As shown in FIG. 3, the multiple electrical loads of the cleaner unit 10 may be separately wired in association with the dual power cords 16, 18, so that these loads can be plugged into two different and independently breakered household power circuits. For example, the vacuum motor 30 is shown connected in combination with the circulation pump 20 and a main heater 26 for connection to a power supply by means of the power cord 16. The second heater 28 comprises an auxiliary resistance heater and is adapted for plug-in connection to the power supply by means of the second power cord 18. With this arrangement, the combined electrical loads of the cleaner unit 10 can be operated at a higher total power usage, representing a summation of the current capacities of two different household power circuits, resulting in faster heating of the cleaning solution to a higher temperature, with a corresponding improved speed and efficiency of the cleaning task.

In accordance with a primary aspect of the present invention, an adjustable power control 36 is provided in association with the auxiliary heater 28, so that the current draw during heater operation can be adjustably set in accordance with available circuit capacity. That is, by way of example, the power control 36 can be adjusted for heater operation at about 15 amps, when the associated power cord 18 is plugged into a household circuit having a current capacity of about 15 amps. However, when the household circuit has a higher current capacity, such a 20 amps, the power control 36 can be adjusted to increase the current draw of the auxiliary heater 28 and thereby increase the heating rate for the cleaning solution. In this regard, during normal operation of the cleaner unit 10, the auxiliary heater 28 is normally cycled on and off to maintain the cleaning fluid within a prescribed high temperature range, by means of a temperature sensor 38 which may be coupled to the power control 36 in a manner to be described in more detail.

Similarly, in a preferred form of the invention, a second adjustable power control 40 may be employed in association with the main heater 26 for variably setting the current draw during operation of the cleaner unit. Once again, the current draw of the heater 26 is adjusted so that the total current load represented by the components associated with the power cord 16 will not exceed the current capacity of the household power circuit into which the cord 16 is plugged. The temperature sensor 38 may also be used in association with the main heater 26 and its power control 40 to obtain on-off cyclic operation of the heater.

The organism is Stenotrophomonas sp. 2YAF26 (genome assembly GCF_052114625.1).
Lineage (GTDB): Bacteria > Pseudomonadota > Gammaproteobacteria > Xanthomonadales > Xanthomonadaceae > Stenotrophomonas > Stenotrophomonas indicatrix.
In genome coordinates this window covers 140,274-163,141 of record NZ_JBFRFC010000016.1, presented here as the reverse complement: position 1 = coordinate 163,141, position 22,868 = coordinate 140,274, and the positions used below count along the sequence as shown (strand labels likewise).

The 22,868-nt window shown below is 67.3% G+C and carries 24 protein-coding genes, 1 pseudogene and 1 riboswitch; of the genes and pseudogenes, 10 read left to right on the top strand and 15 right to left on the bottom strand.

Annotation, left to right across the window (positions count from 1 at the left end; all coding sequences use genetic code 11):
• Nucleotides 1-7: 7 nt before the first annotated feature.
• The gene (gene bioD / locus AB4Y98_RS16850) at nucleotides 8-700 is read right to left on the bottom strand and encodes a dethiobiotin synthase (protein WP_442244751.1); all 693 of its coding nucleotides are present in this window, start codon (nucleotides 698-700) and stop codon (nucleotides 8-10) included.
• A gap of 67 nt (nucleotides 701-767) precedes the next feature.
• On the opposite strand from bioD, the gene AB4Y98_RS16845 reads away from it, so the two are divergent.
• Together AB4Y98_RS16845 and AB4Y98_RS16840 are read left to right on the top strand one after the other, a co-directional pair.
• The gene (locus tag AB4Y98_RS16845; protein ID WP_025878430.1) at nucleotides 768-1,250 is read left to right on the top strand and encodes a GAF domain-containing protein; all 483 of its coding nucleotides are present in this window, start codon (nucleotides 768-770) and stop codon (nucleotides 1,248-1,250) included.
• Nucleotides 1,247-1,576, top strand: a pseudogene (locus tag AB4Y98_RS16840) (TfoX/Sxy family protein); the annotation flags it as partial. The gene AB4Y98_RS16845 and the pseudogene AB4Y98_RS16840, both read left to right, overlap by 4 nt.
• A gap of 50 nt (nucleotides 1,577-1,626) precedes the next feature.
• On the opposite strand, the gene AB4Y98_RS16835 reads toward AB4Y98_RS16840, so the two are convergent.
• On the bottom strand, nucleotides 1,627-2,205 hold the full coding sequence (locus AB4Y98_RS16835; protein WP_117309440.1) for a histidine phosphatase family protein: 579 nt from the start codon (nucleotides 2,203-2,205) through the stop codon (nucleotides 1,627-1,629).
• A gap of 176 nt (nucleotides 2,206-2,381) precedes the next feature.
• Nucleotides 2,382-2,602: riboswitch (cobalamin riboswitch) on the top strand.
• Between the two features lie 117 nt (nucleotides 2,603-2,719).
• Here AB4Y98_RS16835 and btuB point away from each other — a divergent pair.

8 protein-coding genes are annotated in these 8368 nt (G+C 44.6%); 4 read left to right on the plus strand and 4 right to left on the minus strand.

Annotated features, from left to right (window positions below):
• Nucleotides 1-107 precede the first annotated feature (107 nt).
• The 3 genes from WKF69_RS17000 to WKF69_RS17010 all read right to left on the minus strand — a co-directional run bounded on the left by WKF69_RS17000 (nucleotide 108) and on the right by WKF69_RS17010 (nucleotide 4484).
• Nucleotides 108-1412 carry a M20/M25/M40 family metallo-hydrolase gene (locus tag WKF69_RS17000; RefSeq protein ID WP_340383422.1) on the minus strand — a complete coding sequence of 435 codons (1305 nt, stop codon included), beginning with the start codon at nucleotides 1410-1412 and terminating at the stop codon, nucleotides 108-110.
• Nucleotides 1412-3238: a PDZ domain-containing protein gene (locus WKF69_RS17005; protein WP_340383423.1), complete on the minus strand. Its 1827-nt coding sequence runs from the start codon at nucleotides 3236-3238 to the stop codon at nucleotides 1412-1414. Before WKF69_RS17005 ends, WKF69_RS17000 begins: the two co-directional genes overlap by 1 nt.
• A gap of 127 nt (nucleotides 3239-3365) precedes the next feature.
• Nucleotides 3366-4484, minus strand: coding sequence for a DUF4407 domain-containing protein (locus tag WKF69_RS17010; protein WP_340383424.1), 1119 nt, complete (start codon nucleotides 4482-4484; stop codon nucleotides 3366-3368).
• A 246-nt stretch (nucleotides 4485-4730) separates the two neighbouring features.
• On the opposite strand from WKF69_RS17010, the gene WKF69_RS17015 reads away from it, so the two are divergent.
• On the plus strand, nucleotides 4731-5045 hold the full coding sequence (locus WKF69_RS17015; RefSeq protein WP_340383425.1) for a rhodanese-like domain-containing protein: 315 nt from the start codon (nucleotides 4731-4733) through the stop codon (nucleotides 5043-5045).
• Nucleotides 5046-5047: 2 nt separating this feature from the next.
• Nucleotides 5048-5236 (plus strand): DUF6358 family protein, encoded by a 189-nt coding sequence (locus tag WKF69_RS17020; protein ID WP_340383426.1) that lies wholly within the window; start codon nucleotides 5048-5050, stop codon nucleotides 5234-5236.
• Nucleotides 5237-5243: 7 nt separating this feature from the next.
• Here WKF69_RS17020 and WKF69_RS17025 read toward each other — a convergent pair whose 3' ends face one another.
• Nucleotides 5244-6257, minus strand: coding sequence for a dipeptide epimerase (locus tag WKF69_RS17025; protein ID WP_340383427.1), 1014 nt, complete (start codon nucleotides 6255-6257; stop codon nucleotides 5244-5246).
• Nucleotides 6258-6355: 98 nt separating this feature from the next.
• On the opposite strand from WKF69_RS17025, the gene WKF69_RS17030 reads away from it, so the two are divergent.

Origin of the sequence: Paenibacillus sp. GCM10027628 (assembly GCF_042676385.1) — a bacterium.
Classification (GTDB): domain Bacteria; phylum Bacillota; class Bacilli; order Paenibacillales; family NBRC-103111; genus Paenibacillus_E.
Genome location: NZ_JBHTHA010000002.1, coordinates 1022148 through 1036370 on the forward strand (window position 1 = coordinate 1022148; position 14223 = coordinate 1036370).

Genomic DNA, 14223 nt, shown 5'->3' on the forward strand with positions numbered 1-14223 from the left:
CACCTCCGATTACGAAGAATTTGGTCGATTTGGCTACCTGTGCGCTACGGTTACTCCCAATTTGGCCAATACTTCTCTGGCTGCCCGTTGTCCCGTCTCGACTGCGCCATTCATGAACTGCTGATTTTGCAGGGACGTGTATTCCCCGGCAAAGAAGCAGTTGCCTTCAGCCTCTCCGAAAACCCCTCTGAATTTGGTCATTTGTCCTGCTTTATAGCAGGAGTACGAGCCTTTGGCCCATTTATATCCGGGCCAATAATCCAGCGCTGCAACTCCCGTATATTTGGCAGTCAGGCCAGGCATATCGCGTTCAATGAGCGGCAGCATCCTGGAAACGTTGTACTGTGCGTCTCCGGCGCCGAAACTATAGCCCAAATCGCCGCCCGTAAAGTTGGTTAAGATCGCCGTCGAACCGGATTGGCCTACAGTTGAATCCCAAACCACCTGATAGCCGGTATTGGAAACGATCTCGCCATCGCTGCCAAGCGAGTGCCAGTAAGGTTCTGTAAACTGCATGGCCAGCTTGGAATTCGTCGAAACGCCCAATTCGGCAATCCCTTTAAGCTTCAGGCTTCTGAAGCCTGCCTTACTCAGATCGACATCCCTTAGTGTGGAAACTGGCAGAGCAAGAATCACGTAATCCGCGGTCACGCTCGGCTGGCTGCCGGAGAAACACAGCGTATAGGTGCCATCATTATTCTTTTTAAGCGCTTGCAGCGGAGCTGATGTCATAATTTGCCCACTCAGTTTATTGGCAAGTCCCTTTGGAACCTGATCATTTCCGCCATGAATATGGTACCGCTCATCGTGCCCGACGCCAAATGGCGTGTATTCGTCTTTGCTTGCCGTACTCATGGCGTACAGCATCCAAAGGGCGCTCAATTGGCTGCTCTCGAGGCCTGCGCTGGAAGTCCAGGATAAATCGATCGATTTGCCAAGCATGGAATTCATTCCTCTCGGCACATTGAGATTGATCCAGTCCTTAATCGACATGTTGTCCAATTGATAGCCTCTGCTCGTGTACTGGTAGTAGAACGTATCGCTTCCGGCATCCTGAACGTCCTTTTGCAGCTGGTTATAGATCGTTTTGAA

When the dual power cords 16, 18 are used to connect the electrical loads of the cleaner unit 10 to household power circuits, a single ammeter 42 is conveniently employed for monitoring and indicating actual current draw on each circuit. The ammeter 42 may conveniently include a digital readout 43, such as an ammeter of the type marketed by Modutec/Emico of Manchester, N.H., under model designation BL-533439-04, having a switch 44 for coupling the ammeter 42 with the power cord 16, 18, one at a time, to obtain a readout of actual current draw.

FIG. 4 is a schematic diagram illustrating the adjustable power controls 36 and 40 in association with the main and auxiliary heaters 26, 28, respectively. As shown, the power controls 36, 40 may comprise phase angle controllers each associated with an adjustable power control knob 46, 48 to obtain the desired current draw maximum setting according to power circuit capacity. These controls 36, 40 are coupled together by means of a precision isolation circuit 50 and associated receiver/amplifier 52 to enable on-off cycling of the phase angle controllers by means of the common temperature sensor 38. The temperature sensor 38 monitors the temperature of the cleaning solution, and provides an appropriate temperature signal to both of the phase angle controllers. A feedback control amplifier 54 and associated feedback loop 56 prevent system operation in the event of temperature sensor failure.

The various circuit components for implementing the schematic diagram of FIG. 4, are shown in more detail in one preferred embodiment in FIG. 5, wherein block components of FIG. 4 are represented diagrammatically by dotted line enclosures.